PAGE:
A single episode of binge drinking can have significant negative health effects such as bacteria leaking from the gut, leading to increased levels of toxins in the blood, a new study has warned.
These bacterial toxins, called endotoxins, caused the body to produce immune cells involved in fever, inflammation, and tissue destruction, the study found.
"We found that a single alcohol binge can elicit an immune response, potentially impacting the health of an otherwise healthy individual," said lead author Gyongyi Szabo, professor of medicine, vice chair of the Department of Medicine and associate dean for clinical and translational sciences at the University of Massachusetts Medical School.
"Our observations suggest that an alcohol binge is more dangerous than previously thought," Szabo said.
Binge drinking is defined by National Institute on Alcohol Abuse and Alcoholism (NIAAA) as a pattern of drinking alcohol that brings blood alcohol concentration (BAC) to 0.08 g/dL or above.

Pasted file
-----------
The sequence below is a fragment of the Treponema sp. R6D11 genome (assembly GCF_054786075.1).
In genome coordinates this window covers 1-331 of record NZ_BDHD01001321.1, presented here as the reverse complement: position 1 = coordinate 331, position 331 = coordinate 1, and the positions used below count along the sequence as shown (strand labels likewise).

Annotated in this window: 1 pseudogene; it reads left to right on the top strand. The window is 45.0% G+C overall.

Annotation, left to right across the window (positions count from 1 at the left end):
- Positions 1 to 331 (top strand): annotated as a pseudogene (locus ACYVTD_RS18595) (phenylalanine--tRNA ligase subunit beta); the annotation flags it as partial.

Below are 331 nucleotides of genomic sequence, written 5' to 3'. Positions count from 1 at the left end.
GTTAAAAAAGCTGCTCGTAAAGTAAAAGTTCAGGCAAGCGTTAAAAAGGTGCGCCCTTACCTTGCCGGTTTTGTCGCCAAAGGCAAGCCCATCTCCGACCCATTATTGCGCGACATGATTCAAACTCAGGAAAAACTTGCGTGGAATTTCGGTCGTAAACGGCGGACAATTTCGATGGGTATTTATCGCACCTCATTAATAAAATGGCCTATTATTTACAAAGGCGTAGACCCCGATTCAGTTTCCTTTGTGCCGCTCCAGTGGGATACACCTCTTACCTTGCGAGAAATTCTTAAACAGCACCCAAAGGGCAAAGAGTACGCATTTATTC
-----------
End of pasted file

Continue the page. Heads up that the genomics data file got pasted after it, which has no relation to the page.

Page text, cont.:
For a typical adult, this corresponds with consuming five or more drinks for men, or four or more drinks for women, in about two hours, depending on body weight.
Binge drinking is known to pose safety risks associated with car crashes and injuries.
Over the long term, binge drinking can damage the liver and other organs, but this is key evidence that a single alcohol binge can cause damaging health effects such as bacterial leakage from the gut into the blood stream, said George Koob, director of the NIAAA.
To assess the impact of binge drinking, 11 men and 14 women were given enough alcohol to raise their blood alcohol levels to at least 0.08 g/dL within an hour.
Blood samples were then taken every 30 minutes for four hours after and again 24 hours later.
Szabo and colleagues found that the alcohol binge resulted in a rapid increase in endotoxin levels in the blood. Endotoxins are toxins contained in the cell wall of certain bacteria that are released when the cell is destroyed.
They also found evidence of bacterial DNA in the bloodstream, showing that bacteria had permeated the gut. Compared to men, women had higher blood alcohol levels and circulating endotoxin levels.
The study was published in the journal PLOS ONE.